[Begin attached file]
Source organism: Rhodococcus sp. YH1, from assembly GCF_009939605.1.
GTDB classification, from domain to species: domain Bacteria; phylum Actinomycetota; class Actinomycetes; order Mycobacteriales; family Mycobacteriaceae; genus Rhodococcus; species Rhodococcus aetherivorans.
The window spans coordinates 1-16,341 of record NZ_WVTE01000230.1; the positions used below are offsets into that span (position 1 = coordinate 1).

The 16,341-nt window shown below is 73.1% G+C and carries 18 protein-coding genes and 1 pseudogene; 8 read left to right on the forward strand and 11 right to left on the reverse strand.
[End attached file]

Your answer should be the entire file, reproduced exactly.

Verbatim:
Source organism: Rhodococcus sp. YH1, from assembly GCF_009939605.1.
GTDB classification, from domain to species: domain Bacteria; phylum Actinomycetota; class Actinomycetes; order Mycobacteriales; family Mycobacteriaceae; genus Rhodococcus; species Rhodococcus aetherivorans.
The window spans coordinates 1-16,341 of record NZ_WVTE01000230.1; the positions used below are offsets into that span (position 1 = coordinate 1).

The 16,341-nt window shown below is 73.1% G+C and carries 18 protein-coding genes and 1 pseudogene; 8 read left to right on the forward strand and 11 right to left on the reverse strand.